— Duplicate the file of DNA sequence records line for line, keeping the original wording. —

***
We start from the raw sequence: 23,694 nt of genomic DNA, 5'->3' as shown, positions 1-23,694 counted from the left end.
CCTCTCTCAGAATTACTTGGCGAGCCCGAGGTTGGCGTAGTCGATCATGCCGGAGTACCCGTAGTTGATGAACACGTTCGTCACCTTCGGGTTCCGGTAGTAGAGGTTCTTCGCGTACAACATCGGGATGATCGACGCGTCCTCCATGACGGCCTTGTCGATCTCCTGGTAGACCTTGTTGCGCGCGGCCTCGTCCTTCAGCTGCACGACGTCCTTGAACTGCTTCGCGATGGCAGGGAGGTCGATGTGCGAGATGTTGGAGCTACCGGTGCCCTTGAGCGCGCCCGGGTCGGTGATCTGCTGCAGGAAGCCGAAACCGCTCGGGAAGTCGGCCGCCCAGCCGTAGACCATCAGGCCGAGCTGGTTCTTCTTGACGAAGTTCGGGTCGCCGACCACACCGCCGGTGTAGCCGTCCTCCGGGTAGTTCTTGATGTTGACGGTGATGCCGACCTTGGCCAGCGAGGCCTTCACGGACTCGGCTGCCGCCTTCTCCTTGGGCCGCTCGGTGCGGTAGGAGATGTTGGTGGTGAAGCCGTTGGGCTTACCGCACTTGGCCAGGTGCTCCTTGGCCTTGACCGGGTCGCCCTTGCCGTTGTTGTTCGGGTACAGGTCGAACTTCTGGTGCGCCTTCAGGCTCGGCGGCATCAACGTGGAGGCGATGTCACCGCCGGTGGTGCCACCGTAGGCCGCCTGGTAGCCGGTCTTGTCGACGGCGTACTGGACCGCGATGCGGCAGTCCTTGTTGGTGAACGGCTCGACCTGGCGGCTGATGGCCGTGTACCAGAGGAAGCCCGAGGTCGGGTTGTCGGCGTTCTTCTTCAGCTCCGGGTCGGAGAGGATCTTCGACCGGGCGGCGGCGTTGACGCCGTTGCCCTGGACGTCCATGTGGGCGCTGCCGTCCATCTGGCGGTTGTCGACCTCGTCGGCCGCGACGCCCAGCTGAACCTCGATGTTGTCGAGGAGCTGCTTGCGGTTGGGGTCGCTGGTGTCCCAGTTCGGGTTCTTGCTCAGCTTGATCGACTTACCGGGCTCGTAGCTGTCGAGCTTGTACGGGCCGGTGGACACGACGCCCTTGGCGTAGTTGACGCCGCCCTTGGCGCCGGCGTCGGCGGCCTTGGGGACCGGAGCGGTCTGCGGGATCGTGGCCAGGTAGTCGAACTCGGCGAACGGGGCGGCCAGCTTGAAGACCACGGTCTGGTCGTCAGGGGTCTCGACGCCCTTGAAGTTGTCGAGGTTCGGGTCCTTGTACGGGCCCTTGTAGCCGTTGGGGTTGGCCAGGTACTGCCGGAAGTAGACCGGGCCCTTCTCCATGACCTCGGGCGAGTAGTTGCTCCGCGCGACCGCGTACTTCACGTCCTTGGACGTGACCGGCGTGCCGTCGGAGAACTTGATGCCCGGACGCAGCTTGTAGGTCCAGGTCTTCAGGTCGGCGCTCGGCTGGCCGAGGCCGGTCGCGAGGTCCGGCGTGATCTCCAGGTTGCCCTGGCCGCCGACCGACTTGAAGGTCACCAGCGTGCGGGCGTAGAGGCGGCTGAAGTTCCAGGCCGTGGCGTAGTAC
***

We start from the raw sequence: 23,694 nt of genomic DNA, 5'->3' as shown, positions 1-23,694 counted from the left end.
CCTCTCTCAGAATTACTTGGCGAGCCCGAGGTTGGCGTAGTCGATCATGCCGGAGTACCCGTAGTTGATGAACACGTTCGTCACCTTCGGGTTCCGGTAGTAGAGGTTCTTCGCGTACAACATCGGGATGATCGACGCGTCCTCCATGACGGCCTTGTCGATCTCCTGGTAGACCTTGTTGCGCGCGGCCTCGTCCTTCAGCTGCACGACGTCCTTGAACTGCTTCGCGATGGCAGGGAGGTCGATGTGCGAGATGTTGGAGCTACCGGTGCCCTTGAGCGCGCCCGGGTCGGTGATCTGCTGCAGGAAGCCGAAACCGCTCGGGAAGTCGGCCGCCCAGCCGTAGACCATCAGGCCGAGCTGGTTCTTCTTGACGAAGTTCGGGTCGCCGACCACACCGCCGGTGTAGCCGTCCTCCGGGTAGTTCTTGATGTTGACGGTGATGCCGACCTTGGCCAGCGAGGCCTTCACGGACTCGGCTGCCGCCTTCTCCTTGGGCCGCTCGGTGCGGTAGGAGATGTTGGTGGTGAAGCCGTTGGGCTTACCGCACTTGGCCAGGTGCTCCTTGGCCTTGACCGGGTCGCCCTTGCCGTTGTTGTTCGGGTACAGGTCGAACTTCTGGTGCGCCTTCAGGCTCGGCGGCATCAACGTGGAGGCGATGTCACCGCCGGTGGTGCCACCGTAGGCCGCCTGGTAGCCGGTCTTGTCGACGGCGTACTGGACCGCGATGCGGCAGTCCTTGTTGGTGAACGGCTCGACCTGGCGGCTGATGGCCGTGTACCAGAGGAAGCCCGAGGTCGGGTTGTCGGCGTTCTTCTTCAGCTCCGGGTCGGAGAGGATCTTCGACCGGGCGGCGGCGTTGACGCCGTTGCCCTGGACGTCCATGTGGGCGCTGCCGTCCATCTGGCGGTTGTCGACCTCGTCGGCCGCGACGCCCAGCTGAACCTCGATGTTGTCGAGGAGCTGCTTGCGGTTGGGGTCGCTGGTGTCCCAGTTCGGGTTCTTGCTCAGCTTGATCGACTTACCGGGCTCGTAGCTGTCGAGCTTGTACGGGCCGGTGGACACGACGCCCTTGGCGTAGTTGACGCCGCCCTTGGCGCCGGCGTCGGCGGCCTTGGGGACCGGAGCGGTCTGCGGGATCGTGGCCAGGTAGTCGAACTCGGCGAACGGGGCGGCCAGCTTGAAGACCACGGTCTGGTCGTCAGGGGTCTCGACGCCCTTGAAGTTGTCGAGGTTCGGGTCCTTGTACGGGCCCTTGTAGCCGTTGGGGTTGGCCAGGTACTGCCGGAAGTAGACCGGGCCCTTCTCCATGACCTCGGGCGAGTAGTTGCTCCGCGCGACCGCGTACTTCACGTCCTTGGACGTGACCGGCGTGCCGTCGGAGAACTTGATGCCCGGACGCAGCTTGTAGGTCCAGGTCTTCAGGTCGGCGCTCGGCTGGCCGAGGCCGGTCGCGAGGTCCGGCGTGATCTCCAGGTTGCCCTGGCCGCCGACCGACTTGAAGGTCACCAGCGTGCGGGCGTAGAGGCGGCTGAAGTTCCAGGCCGTGGCGTAGTAC